How can you use pair programming to hire the right developers for your team?
After all, hiring technical talent is one of your company’s biggest investments. But to identify the best candidates, you need to test their skills in an effective way.
Today, you learn how to conduct a pair programming interview that creates a stand-out candidate experience and helps you select the best talent.
Want to learn more? Read on!
What is pair programming?
Let’s start from the beginning:
What is pair programming?
Great question! Here’s what you need to know.
Definition of pair programming in interviews
Pair programming is used in technical interviews to test candidates’ skills. This is how it works:
The interviewer and interviewee share a coding platform to solve a technical problem together.
The test itself takes about 45 minutes. During it, the assessor or interviewer guides the candidate through the process and the candidate writes most of the code. They discuss the process and both can ask questions, give their opinion, and voice concerns.
A code pairing interview helps interviewers get an understanding of the candidate’s coding, collaboration, and communication skills.
But why is this a great way to test candidates? Let’s find out.
Benefits of pair programming in technical hiring processes
What are the benefits of a pair programming interview?
After all, there are several other ways to test developer skills, such as whiteboarding assignments and screening tests.
However, pair programming comes with several advantages.
- Better hiring decisions. A good pair programming session focuses on candidates’ skills. Studies show that this type of “work sample” is the most reliable assessment technique.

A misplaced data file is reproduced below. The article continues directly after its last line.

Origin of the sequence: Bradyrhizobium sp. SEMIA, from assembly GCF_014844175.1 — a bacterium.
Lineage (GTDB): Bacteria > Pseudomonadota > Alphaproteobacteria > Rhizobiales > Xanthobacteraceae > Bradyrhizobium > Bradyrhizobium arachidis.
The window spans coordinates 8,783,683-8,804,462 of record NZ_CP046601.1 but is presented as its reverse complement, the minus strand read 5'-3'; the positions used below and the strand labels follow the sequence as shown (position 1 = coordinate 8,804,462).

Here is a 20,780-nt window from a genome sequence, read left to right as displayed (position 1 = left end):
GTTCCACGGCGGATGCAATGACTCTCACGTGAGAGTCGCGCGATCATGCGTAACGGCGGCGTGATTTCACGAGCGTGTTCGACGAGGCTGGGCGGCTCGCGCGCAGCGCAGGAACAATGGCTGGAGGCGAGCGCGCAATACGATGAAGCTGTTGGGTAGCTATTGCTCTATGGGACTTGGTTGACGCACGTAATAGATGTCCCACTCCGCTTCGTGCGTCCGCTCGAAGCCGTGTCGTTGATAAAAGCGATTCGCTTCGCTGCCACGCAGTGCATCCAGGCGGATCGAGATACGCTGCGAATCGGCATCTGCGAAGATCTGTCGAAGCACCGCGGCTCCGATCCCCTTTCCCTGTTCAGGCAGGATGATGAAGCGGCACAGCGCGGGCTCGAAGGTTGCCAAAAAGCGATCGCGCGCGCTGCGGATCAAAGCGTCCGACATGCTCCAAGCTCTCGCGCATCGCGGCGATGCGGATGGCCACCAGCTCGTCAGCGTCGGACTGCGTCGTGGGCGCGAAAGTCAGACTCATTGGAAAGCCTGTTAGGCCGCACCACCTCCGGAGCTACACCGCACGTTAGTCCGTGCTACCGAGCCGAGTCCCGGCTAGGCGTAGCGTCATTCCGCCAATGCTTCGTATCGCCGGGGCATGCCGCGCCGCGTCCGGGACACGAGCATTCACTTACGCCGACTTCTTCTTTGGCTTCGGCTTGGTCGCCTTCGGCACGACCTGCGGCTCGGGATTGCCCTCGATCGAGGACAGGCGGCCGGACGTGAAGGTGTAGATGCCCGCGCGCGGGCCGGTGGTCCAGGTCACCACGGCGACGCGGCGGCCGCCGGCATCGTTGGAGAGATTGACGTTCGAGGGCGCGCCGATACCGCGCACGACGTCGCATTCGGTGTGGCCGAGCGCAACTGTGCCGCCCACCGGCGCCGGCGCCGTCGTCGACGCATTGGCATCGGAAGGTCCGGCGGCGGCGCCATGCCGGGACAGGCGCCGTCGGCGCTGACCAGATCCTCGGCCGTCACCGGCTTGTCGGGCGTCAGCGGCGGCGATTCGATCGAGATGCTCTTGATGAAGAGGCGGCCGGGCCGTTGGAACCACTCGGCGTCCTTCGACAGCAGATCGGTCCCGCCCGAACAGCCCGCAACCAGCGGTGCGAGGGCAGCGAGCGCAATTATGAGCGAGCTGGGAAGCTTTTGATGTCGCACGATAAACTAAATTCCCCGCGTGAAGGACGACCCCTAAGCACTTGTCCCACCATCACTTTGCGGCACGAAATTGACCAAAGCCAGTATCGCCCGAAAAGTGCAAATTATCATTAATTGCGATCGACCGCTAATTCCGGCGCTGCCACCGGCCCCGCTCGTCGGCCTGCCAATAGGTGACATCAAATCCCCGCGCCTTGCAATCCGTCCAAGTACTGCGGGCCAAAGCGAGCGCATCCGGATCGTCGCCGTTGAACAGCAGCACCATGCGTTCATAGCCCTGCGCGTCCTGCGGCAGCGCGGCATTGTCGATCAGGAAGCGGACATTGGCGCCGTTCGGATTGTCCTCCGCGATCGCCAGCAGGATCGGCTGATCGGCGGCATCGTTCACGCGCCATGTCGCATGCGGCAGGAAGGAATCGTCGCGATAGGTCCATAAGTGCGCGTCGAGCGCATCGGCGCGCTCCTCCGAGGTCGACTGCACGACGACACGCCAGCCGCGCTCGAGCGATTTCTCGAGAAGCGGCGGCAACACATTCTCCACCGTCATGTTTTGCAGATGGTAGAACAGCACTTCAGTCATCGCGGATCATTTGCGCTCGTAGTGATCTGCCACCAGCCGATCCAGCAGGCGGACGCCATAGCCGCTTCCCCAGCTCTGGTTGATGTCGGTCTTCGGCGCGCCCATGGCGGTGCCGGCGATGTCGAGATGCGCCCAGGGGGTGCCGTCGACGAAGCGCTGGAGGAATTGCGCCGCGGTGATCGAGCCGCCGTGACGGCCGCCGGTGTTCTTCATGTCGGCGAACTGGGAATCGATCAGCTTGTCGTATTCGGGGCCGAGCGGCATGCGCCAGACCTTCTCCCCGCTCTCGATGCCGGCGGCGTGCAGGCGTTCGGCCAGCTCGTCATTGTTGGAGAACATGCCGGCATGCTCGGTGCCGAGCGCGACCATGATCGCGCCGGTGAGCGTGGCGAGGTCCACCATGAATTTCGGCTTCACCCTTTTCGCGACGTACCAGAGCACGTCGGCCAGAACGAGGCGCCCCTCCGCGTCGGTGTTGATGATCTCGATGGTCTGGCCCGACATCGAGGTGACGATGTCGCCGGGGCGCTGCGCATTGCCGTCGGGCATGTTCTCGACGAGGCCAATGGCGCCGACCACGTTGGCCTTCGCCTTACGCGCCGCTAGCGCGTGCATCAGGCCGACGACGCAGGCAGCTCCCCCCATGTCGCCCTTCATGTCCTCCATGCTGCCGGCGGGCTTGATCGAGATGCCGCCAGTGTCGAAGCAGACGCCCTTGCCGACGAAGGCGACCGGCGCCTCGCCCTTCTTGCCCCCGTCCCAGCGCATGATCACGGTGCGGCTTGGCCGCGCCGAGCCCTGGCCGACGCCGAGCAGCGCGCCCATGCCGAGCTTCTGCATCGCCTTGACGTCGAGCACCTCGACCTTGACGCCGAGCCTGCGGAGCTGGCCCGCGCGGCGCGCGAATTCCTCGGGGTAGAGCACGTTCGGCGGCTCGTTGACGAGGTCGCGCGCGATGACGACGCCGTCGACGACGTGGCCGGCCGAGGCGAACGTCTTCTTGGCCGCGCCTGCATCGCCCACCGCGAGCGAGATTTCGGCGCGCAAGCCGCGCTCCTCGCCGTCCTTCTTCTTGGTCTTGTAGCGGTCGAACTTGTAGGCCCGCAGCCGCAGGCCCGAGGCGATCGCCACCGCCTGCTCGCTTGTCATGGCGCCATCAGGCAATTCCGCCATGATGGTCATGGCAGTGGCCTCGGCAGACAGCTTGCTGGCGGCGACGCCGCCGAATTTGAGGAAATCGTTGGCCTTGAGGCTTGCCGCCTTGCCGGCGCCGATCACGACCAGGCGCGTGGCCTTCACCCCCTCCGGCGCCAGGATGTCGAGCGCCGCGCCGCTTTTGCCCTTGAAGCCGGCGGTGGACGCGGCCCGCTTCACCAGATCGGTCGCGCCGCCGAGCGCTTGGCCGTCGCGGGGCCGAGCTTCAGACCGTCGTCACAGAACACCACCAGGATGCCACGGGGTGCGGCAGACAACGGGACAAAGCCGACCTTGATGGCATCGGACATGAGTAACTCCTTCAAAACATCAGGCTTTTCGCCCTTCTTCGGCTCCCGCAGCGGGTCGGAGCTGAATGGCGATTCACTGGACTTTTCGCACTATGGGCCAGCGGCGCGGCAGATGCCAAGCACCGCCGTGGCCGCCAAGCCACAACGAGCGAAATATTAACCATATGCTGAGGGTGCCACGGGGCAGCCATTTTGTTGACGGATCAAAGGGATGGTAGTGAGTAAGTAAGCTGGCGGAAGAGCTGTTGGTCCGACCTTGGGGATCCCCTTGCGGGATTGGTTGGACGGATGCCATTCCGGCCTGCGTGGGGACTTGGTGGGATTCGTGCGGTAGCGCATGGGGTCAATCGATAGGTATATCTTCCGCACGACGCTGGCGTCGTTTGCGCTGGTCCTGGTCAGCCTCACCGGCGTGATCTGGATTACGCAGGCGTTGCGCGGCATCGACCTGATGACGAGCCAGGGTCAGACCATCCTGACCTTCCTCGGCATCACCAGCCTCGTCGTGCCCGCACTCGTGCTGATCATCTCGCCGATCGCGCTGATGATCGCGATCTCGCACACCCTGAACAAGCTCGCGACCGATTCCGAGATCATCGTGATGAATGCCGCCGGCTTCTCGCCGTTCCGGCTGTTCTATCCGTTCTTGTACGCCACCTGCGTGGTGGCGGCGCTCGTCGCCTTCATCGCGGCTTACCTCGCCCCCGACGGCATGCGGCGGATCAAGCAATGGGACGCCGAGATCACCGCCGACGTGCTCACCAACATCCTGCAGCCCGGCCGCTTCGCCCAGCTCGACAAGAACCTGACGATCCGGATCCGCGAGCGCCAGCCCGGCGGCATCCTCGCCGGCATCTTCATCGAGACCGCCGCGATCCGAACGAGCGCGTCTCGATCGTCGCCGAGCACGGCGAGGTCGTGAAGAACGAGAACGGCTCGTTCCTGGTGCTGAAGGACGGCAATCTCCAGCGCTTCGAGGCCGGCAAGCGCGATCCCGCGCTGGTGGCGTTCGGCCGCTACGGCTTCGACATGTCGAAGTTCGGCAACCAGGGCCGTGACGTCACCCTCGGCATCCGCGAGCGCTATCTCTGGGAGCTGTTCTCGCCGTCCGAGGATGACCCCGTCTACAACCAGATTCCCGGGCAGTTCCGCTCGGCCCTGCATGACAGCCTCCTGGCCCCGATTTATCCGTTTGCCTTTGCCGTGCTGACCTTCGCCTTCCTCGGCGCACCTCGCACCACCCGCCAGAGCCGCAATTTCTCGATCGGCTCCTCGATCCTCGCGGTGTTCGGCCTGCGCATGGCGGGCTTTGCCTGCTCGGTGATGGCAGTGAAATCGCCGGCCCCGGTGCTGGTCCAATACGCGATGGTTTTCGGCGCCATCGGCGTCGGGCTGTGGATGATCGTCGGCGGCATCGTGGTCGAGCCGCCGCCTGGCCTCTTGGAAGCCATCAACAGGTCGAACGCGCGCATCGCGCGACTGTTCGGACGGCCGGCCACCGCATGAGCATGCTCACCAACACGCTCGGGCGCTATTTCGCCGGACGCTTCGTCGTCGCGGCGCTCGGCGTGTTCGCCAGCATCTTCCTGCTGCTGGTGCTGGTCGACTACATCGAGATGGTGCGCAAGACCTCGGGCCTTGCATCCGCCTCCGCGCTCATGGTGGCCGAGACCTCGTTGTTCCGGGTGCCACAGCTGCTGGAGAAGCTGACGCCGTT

For example, whiteboarding tasks require candidates to perform in front of hiring managers -- and as research shows, these types of tests measure candidates’ anxiety levels and not their skills. In the same way, screening quizzes don’t show how well candidates code; only how good they are at brainteasers. But a well-designed pair programming session imitates a real-world pair programming scenario and isn’t about coding from memory, but solving a real problem. As a result, hiring managers can uncover a good understanding of candidates’ collaborative programming skills.
- Objective hiring process. Pair programming is a much more objective coding assessment test than most other alternatives (with the exception of take-home coding assessments). In other words, you choose the most qualified candidate rather than candidates who meet your biases (we all have them). This is huge for what talent your team takes on, as well as your diversity efforts.
- Faster hiring cycles. Because you can zero in on candidates based on their skills, your hiring process speeds up. You don’t need several rounds of screening tests or similar because pair programming is such a thorough approach.